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Some call him a patriot. To others he’s a whistleblower, a dissident, a traitor.
While there is little consensus on what to call former intelligence contractor Edward Snowden, one thing is clear — he is a controversial figure.
This coming Tuesday, Snowden will join the College of William and Mary via satellite to discuss global surveillance programs and the role of intelligence in national security. He will be joined by William and Mary Prof. Lawrence Wilkerson, a retired United States Army Colonel and former chief of staff to United States Secretary of State Colin Powell.
“We think Snowden can speak well to students here because so many are debating these issues every day and will go on to jobs where they’ll be wrestling with these issues,” said event organizer and William and Mary student Tucker Higgins. “For those who support those disclosures — and especially for those who don’t — there will be a chance to ask him questions. It doesn’t matter if you support or don’t support Snowden. Citizenship means wrestling with these issues.”
Both Snowden and Wilkerson are recipients of the Sam Adams Award, an award given annually to an intelligence professional who has taken a stand for integrity and ethics.
“They are two excellent models for what citizenship looks like and they’ll be on stage together,” Higgins said. “Wilkerson has spoken out publicly about events he was apart of and took issue with. He’s courageous and has a lot of experience.”
In 2013, Snowden copied and leaked classified information from the National Security Agency while working as a contractor for the United States government. Snowden settled in Russia after initially traveling to Hong Kong following his disclosure of documents. The Russian government granted him asylum soon after.
He came to international attention after stories based on the leaked material appeared in The Guardian and The Washington Post. Since their publication, two movies — an Oscar-winning documentary and a feature film — have been released about Snowden and the leaks.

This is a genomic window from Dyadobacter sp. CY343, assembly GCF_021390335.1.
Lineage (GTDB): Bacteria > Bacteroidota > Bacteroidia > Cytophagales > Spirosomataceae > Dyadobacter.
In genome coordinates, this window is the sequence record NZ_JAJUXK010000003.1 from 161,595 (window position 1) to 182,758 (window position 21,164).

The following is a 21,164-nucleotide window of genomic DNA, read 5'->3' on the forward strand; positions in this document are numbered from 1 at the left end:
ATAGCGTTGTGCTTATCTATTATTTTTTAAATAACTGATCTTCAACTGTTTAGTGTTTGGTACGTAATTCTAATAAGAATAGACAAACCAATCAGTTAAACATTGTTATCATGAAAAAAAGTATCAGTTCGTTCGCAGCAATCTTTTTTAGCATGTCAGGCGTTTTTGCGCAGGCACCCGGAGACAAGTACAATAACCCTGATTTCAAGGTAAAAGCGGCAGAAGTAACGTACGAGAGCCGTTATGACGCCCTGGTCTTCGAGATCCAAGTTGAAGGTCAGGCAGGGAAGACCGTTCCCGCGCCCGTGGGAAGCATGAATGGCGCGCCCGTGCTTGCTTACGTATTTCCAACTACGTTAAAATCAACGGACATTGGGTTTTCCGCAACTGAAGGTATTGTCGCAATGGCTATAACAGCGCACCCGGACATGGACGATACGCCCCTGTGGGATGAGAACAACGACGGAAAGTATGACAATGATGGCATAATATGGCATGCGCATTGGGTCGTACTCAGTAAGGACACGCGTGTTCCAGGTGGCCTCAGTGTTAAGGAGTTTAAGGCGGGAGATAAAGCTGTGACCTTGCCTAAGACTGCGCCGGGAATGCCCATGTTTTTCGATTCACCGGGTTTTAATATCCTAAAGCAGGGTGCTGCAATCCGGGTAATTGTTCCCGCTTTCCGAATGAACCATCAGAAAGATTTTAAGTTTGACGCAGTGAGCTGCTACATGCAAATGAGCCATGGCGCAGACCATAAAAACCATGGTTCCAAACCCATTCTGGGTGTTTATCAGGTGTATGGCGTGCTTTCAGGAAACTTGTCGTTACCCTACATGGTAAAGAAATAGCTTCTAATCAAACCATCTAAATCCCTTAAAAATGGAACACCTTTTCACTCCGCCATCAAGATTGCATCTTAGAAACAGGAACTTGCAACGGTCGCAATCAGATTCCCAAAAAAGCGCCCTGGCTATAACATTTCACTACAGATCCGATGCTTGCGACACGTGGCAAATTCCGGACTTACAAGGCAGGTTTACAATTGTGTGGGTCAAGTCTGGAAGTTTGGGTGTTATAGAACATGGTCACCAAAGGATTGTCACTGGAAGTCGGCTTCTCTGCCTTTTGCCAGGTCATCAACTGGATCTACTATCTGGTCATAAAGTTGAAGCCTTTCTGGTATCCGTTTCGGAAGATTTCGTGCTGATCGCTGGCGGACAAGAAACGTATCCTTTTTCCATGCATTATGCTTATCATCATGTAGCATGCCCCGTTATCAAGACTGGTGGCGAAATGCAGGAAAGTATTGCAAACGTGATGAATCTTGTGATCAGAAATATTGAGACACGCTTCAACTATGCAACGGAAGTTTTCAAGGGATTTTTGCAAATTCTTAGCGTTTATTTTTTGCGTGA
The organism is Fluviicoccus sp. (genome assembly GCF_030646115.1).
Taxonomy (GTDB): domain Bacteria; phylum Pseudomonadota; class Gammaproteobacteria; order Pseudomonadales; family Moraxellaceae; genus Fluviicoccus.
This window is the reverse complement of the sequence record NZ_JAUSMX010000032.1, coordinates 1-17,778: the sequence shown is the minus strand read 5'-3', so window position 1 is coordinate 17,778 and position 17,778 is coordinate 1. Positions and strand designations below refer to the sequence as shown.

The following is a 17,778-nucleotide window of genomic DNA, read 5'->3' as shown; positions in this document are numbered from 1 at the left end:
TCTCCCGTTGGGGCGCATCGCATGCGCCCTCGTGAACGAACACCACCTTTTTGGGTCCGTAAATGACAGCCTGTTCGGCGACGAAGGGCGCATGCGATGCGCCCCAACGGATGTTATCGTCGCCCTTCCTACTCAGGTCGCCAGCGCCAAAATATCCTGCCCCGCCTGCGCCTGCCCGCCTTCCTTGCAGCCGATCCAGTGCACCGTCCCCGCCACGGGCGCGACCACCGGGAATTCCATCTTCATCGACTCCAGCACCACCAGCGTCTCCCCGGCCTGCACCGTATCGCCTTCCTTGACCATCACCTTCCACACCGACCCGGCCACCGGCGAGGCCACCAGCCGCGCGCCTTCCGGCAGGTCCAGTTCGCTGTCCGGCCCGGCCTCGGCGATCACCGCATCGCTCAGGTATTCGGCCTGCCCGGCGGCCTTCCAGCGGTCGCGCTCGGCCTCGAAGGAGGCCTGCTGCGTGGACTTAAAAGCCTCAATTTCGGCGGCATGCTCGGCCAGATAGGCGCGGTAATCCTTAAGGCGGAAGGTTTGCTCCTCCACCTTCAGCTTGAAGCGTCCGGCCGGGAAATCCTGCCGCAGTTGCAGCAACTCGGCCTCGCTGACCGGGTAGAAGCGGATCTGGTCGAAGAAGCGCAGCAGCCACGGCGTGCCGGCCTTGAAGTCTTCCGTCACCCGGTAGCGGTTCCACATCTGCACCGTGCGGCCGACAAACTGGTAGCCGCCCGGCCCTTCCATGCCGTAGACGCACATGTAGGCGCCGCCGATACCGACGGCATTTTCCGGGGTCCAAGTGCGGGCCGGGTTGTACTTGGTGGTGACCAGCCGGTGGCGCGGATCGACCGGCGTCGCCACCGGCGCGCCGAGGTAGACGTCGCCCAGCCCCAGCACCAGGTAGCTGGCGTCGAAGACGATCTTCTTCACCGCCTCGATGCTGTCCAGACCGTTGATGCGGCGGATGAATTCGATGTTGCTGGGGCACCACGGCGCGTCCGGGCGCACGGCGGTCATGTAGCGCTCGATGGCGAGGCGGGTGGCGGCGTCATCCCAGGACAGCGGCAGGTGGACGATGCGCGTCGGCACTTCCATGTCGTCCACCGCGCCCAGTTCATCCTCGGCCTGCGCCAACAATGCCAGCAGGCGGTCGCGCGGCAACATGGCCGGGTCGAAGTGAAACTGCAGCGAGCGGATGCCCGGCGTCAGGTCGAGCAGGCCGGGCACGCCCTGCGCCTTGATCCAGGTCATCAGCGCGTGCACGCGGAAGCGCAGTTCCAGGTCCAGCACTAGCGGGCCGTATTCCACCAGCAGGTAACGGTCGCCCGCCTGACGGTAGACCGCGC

The leaks revealed multiple government-sponsored surveillance programs, many operating with cooperation from telecommunication companies, which tapped into nine leading U.S. Internet companies, extracting audio and video chats, photographs, emails, documents and connection logs.
“What I find so interesting about Snowden is regardless of what you think about his actions — I know there’s a lot of opinions about its morality — the evidence he has brought to light has raised the national conversation about security and surveillance and what that means for our democracy,” said Scott Barton, Director of Communications for the Institute for Humane Studies. The institute is co-sponsoring the event.
Revelations from the leaks fueled international debates over mass surveillance, government secrecy, and the balance between national security and information privacy.
“I hope that Snowden’s actions will open up the conversation on the proper role of government,” said Sean Denney, Faculty Partnerships Project Manager. “The way we process and consume information has changed so dramatically, it brings up the question: does this call for a reevaluation of what privacy means?”
If you want to go…
“Democracy Under Surveillance: A Conversation With Edward Snowden” on Tuesday, April 18, 3 p.m. to 4 p.m. in the Commonwealth Auditorium at William and Mary. Admission is free.
The event will also be streamed live here or on-air at WCWM 90.9 FM. Click here to learn more about the event.